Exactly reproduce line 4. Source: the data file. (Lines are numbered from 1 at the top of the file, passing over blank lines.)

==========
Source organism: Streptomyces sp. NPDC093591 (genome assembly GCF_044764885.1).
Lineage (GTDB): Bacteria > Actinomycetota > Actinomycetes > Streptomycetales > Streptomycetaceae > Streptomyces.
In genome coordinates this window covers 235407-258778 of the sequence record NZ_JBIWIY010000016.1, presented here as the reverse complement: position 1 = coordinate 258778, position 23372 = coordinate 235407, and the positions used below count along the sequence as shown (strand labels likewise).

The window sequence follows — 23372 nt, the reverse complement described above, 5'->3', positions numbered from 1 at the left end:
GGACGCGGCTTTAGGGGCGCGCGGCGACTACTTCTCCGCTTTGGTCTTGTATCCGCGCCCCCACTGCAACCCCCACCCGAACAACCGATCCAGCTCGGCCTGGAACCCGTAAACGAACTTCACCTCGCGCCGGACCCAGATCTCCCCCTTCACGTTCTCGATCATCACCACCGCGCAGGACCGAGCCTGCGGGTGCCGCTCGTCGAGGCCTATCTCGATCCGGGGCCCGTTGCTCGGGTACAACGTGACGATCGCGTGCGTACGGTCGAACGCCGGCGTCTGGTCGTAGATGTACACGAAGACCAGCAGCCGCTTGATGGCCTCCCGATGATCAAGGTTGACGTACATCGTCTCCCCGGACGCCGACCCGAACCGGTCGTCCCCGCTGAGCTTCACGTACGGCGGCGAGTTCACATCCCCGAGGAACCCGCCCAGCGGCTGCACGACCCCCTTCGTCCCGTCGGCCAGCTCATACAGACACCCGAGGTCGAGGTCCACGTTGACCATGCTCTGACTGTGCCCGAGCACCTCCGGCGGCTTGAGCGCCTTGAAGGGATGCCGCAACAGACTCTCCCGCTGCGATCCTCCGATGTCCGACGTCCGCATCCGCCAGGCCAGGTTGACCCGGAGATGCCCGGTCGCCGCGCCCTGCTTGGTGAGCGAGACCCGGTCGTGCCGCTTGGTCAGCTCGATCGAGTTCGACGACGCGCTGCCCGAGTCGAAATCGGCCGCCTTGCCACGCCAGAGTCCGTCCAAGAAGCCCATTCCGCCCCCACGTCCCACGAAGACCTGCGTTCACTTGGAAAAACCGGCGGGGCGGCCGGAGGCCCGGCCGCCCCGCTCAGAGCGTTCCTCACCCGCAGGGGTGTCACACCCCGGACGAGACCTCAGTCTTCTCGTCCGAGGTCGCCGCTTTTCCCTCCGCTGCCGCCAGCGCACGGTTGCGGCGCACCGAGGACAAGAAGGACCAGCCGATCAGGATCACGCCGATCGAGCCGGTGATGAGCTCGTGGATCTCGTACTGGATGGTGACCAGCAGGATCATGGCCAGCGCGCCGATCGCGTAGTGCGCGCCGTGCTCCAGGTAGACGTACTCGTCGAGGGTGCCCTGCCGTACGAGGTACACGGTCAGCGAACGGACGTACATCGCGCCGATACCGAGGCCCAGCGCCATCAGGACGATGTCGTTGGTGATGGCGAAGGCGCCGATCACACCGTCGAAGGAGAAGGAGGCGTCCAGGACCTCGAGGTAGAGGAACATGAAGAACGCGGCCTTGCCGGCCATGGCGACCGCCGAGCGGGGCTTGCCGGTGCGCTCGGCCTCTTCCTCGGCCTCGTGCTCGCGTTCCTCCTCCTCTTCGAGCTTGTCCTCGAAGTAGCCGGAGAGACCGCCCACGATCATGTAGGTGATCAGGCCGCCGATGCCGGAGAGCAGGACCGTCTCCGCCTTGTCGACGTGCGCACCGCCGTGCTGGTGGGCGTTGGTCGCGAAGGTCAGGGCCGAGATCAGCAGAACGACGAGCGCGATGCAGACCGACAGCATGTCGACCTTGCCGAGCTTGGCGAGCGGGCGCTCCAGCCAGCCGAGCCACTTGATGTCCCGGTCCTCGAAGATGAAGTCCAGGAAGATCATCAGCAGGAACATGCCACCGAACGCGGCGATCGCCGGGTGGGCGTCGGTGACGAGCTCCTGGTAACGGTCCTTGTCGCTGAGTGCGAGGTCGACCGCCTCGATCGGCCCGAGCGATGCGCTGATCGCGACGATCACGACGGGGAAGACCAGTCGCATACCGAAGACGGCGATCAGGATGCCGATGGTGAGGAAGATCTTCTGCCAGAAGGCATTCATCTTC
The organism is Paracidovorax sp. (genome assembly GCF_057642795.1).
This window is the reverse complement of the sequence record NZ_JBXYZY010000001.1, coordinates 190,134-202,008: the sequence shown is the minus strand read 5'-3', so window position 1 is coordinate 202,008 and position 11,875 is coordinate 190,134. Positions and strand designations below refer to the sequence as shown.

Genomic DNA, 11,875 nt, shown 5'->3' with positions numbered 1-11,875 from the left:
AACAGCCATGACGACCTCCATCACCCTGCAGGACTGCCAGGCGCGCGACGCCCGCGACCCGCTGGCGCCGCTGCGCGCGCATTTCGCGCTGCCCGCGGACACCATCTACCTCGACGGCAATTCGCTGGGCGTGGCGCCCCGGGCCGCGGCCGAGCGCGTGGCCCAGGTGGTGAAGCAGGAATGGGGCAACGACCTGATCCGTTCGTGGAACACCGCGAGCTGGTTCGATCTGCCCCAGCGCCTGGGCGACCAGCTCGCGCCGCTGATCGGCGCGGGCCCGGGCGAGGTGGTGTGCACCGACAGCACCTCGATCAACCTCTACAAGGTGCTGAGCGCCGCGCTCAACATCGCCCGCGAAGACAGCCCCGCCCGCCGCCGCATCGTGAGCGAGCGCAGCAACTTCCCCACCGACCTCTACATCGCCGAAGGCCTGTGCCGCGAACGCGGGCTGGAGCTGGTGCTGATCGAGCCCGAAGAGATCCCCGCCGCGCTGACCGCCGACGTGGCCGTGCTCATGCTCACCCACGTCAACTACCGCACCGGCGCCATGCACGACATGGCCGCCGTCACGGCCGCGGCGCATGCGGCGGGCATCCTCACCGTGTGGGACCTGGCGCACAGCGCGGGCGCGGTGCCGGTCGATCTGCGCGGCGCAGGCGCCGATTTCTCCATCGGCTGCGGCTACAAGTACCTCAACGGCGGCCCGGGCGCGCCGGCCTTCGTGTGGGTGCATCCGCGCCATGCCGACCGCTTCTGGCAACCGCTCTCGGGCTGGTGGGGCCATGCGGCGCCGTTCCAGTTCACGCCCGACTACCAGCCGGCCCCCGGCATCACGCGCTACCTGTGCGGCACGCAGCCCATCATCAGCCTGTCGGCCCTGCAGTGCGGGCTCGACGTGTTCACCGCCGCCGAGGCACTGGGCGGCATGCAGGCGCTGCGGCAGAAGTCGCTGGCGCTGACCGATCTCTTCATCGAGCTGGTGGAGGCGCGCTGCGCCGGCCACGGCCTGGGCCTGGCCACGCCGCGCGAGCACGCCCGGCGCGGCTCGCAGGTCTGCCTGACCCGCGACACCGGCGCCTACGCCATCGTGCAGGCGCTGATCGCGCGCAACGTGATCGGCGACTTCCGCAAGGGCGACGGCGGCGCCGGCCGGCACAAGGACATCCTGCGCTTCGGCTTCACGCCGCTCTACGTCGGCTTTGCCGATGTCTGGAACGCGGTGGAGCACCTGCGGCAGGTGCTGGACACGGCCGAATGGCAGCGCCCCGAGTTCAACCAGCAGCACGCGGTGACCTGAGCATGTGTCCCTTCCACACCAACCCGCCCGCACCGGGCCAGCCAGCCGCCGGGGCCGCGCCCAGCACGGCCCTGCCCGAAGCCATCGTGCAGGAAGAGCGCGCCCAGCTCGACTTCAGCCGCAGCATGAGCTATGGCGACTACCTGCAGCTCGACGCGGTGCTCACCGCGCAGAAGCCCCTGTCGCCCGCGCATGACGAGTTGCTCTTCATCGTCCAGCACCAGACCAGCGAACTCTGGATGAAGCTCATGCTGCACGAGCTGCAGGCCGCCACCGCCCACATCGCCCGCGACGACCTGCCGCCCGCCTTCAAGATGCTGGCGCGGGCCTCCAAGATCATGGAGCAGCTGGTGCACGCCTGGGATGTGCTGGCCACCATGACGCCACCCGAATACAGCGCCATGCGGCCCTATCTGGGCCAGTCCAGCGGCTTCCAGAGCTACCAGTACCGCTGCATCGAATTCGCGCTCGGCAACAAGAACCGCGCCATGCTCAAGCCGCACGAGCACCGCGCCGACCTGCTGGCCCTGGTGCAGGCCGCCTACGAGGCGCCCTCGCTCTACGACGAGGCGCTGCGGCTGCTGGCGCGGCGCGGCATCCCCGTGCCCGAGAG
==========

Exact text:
The window sequence follows — 23372 nt, the reverse complement described above, 5'->3', positions numbered from 1 at the left end: